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Date

Architect's rendering of 180 Tremont Street by Elkus/Manfredi, showing the potential usage of the building for students, staff, faculty, and administrators. The illustration includes the basement level, surrounding buildings and the Boylston MBTA station. In the early 1990s, Emerson President John Zacharis began the transition that would relocate Emerson College from the Back Bay to the Theater District. The Board of Trustees approved the purchase of 180 Tremont Street to house classrooms and administrative offices. Now known as the Ansin building, 180 Tremont would become the flagship building of the Campus on the Common.

1992

Computer generated architect's rendering of a modernist building with the caption: Eastbound on Sunset Boulevard, Emerson College Los Angeles. In 2008, Emerson purchased property in Los Angeles and selected architect Thom Mayne of Morphosis Architects to build the Los Angeles Center which would become the administrative center of the LA campus.

2008

Architect's rendering of 180 Tremont Street by Elkus/Manfredi, showing the potential usage of the building for students, staff, faculty, and administrators. The illustration includes the basement level, surrounding buildings and the Boylston MBTA station. In the early 1990s, Emerson President John Zacharis began the transition that would relocate Emerson College from the Back Bay to the Theater District. The Board of Trustees approved the purchase of 180 Tremont Street to house classrooms and administrative offices. Now known as the Ansin building, 180 Tremont would become the flagship building of the Campus on the Common.

1992

Computer generated architect's rendering of a modernist building. In the foreground, a red car races past on the street. In 2008, Emerson purchased property in Los Angeles and selected architect Thom Mayne of Morphosis Architects to build the Los Angeles Center which would become the administrative center of the LA campus.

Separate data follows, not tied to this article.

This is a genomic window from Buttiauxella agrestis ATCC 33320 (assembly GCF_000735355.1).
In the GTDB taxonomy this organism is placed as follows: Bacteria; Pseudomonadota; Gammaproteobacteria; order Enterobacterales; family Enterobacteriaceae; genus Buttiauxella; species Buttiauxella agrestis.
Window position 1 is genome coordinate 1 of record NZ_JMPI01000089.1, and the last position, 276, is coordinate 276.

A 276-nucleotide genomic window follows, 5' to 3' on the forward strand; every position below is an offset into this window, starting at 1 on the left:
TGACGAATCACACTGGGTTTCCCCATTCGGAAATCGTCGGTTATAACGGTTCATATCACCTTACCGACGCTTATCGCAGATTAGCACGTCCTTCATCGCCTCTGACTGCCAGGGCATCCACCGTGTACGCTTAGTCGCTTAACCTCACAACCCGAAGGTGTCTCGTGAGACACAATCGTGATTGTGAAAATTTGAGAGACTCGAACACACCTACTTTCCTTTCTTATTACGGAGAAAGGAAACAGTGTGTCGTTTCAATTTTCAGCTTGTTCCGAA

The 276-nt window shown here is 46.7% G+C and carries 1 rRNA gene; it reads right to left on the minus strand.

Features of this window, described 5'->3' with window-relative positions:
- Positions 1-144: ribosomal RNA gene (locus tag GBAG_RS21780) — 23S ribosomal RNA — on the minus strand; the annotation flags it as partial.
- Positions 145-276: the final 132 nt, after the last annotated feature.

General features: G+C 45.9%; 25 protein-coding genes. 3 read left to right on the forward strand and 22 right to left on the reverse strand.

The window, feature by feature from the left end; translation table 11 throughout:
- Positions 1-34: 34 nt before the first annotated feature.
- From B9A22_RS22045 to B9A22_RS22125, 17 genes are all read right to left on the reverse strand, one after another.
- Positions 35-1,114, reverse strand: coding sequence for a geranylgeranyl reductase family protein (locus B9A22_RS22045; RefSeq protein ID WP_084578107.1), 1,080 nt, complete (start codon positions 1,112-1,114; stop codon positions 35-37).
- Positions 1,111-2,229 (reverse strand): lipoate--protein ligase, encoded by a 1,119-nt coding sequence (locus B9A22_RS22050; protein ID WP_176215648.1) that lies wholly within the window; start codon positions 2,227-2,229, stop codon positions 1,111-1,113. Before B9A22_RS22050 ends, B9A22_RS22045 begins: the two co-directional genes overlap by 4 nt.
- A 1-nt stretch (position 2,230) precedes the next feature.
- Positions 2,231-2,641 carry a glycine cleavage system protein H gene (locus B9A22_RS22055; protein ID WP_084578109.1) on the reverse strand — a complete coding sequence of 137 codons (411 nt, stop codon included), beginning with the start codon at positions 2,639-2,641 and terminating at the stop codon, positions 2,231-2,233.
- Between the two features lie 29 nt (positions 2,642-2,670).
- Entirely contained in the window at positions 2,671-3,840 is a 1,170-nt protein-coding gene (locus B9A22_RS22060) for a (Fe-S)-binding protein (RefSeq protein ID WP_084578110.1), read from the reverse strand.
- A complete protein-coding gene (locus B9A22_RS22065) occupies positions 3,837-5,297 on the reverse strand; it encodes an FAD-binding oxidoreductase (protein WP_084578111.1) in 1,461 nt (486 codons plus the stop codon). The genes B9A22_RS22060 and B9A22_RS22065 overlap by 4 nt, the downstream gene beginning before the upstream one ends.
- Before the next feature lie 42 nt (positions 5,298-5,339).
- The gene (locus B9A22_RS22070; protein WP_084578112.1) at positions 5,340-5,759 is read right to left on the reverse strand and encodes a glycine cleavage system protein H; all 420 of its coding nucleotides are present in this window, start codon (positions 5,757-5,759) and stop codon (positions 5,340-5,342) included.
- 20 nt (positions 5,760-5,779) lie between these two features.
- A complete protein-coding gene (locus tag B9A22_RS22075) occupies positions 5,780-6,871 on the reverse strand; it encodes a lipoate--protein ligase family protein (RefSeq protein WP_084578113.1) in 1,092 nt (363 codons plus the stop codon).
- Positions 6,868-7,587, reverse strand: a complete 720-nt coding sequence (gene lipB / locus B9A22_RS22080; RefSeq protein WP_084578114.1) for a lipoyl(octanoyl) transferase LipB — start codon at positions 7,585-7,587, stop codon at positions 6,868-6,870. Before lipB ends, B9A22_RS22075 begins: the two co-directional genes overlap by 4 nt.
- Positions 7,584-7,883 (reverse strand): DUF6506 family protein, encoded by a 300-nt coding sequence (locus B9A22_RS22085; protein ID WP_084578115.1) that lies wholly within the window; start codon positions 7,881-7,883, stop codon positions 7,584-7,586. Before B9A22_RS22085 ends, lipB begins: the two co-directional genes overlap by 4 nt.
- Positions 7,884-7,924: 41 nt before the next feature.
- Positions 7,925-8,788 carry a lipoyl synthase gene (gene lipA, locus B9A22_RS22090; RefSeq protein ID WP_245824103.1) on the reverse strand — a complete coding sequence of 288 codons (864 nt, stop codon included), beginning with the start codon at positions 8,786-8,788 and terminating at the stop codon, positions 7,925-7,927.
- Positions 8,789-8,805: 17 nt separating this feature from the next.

2008

Architect's rendering of the 2-story Chickering Hall building with the caption, Our New Home. The first floor is defined by a series of five arches. The drawing includes a horse-drawn carriage on the street. In 1901, the College moved to Chickering Hall, 239 Huntington Ave, where it would stay for only ten years. The Emerson community welcomed the move to this Back Bay location near Symphony Hall. The decision to relocate from the College’s previous address was due in large part to safety concerns. Emerson’s Odd Fellows Hall in the South End was troubled with high rates of crime. From A Century of Eloquence: “The college rented the entire second floor of Chickering Hall which provided nine spacious, well lighted and ventilated classrooms, two of which were small lecture halls (40x22ft), each complete with a platform. After 1903, a portrait of Dr. Emerson, presented by the graduating class of that year, hung in the corridor. Six marble stairways with wrought-iron balustrades led to the second floor. The first floor held the library and the school’s administrative offices, and morning lectures were held in the “superb hall on the first floor, which seated 800.” During this period, Boston caterer D. M. Shooshan’s Ladies and Gent’s Cafe also occupied space on the first floor of Chickering Hall at the address 241-243. An ad in the Emerson College Magazine [Vol. 19] described it as a “First-class restaurant, also a choice line of confectionery. Ice cream and fancy baking of all kinds.” Chickering Hall was owned by piano manufacturing company, Chickering & Sons. It was designed by architectural firm Peabody & Stearns for use as an 800-seat concert venue. After Emerson’s departure the hall was expanded and re-opened in 1912 as the 1,600-seat vaudeville and film venue named St. James Theatre, operated by Marcus. In the 1920s, it become a popular stock company stage, and in the 1930s it was renamed the Uptown Theatre, operating as a movie theatre and catering to college students with second-run movies. The building was demolished in 1963.

1901

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